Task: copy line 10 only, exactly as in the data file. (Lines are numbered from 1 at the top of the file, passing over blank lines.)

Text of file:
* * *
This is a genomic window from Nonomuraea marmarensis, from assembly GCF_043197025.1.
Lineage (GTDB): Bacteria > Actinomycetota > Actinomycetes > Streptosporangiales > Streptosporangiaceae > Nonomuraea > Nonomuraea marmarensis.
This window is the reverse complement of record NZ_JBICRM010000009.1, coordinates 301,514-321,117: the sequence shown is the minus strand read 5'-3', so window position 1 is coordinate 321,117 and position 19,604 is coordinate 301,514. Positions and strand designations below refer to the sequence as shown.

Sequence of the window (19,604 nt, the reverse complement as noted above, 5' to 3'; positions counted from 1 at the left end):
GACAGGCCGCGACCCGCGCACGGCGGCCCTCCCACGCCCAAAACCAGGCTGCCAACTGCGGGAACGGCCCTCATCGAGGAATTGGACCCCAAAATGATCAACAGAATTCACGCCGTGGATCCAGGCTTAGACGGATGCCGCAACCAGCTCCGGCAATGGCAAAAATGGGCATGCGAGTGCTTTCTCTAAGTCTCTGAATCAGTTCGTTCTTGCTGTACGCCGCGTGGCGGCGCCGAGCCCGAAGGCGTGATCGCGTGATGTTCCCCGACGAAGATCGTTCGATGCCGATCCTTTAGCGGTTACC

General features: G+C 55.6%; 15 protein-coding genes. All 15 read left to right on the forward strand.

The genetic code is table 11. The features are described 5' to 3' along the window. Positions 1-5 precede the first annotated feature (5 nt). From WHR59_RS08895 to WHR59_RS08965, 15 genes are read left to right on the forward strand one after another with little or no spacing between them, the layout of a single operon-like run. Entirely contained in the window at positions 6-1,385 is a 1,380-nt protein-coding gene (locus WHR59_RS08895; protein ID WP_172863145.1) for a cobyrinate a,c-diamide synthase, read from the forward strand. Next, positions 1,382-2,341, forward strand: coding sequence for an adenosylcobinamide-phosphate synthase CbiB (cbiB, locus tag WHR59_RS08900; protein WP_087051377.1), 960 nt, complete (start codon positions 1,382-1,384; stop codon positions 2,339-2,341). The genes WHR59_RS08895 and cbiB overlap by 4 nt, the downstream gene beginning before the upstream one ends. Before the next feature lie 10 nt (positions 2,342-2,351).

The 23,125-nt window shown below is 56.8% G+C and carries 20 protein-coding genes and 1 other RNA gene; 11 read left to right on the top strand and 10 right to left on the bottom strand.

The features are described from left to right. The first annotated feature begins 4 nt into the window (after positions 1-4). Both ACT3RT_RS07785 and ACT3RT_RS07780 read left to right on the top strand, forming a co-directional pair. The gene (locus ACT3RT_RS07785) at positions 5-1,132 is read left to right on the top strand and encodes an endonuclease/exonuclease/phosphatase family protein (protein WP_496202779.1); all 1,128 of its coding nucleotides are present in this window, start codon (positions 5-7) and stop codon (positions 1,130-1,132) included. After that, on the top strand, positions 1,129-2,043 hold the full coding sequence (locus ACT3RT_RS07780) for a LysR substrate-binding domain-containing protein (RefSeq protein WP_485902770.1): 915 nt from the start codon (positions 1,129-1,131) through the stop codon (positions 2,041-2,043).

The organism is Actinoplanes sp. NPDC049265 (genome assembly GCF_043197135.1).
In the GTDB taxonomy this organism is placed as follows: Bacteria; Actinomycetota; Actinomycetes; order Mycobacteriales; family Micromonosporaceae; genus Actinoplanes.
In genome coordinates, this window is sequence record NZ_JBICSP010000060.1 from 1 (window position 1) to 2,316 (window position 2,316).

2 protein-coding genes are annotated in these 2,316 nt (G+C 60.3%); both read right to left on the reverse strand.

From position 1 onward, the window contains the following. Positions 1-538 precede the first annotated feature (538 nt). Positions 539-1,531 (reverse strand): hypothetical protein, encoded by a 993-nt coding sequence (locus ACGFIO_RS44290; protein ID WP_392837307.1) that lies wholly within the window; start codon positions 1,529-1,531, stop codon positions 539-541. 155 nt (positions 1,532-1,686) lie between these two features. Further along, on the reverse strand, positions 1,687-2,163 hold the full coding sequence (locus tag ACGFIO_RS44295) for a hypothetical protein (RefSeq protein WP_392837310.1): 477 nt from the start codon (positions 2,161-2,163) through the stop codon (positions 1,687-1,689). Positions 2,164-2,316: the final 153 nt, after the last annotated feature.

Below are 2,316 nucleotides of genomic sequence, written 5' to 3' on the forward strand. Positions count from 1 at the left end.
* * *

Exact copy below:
The organism is Actinoplanes sp. NPDC049265 (genome assembly GCF_043197135.1).